Wednesday, May 28, 2008

Are quadratics really that important

If I was a student who had just finished a course in Algebra I in most schools across America I think that I would think that the following were the most important things that we had done. I would think this because we had spent so much of our efforts on it.

  • linear equations
  • distributive law
  • quadratic equations
  • factoring
The problem with this list isn't so much what is on it, it is what isn't on it. It seems to me that we simply must include exponential functions and therefore also logarithms. I guess my question is, "Are quadratics really that important?"

The only way to add these topics in is to take other topics away. So what can go? Here is a partial list of topics that might be cut or reduced in the standard curriculum.

  • completing the square
  • conics
  • rational root theorem
  • long division of polynomials
Exponentials seem like such a natural topic, and one that could be made to support and build on linear equations so beautifully. I will give more of this idea when I write later about "schlope".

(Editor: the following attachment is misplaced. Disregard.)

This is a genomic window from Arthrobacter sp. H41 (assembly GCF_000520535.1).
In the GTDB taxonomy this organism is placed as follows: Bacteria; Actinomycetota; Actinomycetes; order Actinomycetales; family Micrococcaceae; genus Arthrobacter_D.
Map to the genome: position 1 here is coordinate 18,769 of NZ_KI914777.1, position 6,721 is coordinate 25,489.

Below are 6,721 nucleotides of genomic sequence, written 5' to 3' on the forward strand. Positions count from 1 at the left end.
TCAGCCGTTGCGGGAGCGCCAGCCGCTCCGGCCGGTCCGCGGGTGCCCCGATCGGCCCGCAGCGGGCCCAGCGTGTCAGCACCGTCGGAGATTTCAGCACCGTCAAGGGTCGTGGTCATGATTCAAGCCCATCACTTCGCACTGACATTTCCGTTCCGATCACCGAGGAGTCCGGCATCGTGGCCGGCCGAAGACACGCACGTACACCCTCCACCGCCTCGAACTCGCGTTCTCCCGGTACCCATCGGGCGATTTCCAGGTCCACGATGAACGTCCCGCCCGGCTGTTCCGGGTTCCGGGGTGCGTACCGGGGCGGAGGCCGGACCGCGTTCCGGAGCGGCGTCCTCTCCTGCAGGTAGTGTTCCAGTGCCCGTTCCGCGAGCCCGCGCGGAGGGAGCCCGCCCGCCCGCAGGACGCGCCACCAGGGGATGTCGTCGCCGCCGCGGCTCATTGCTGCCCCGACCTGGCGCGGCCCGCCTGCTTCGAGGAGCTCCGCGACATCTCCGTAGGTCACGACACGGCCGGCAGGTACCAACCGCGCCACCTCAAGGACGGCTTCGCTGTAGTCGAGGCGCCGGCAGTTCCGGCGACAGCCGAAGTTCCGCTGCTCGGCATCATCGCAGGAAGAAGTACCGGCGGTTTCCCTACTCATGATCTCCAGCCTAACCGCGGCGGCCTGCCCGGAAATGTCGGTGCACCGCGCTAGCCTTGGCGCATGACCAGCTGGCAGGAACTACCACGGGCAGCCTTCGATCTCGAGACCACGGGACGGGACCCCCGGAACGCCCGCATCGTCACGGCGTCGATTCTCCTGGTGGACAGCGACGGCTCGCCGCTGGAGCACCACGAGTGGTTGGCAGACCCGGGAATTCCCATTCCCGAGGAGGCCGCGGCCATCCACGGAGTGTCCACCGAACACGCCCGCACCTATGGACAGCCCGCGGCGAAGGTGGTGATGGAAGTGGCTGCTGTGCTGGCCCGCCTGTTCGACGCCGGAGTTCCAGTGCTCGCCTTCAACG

Pseudonym said...

You might as well ask if the numbers from 1 to 12 are so important that we only memorise multiplications involving those numbers.

Quadratics are important because a thorough understanding of them is critical to handling general polynomials, because they raise issues that don't turn up in linear systems.

Matt said...

I guess I was sort of lobbing a grenade here. You raise an excellent point. One thing that I feel though is that I am not sure that even polynomials are so important. I want to ask the question to make sure that we are doing things for the right reasons. Are polynomials more important than exponential functions?

Kate said...

Too bad you are not New York State. You would just throw the new things in without taking anything out! So easy! And then just give a final exam where only half the curriculum is tested. Except not tell people which half.

Yes, we "do" exponentials in Algebra 1. Half-assedly, of course.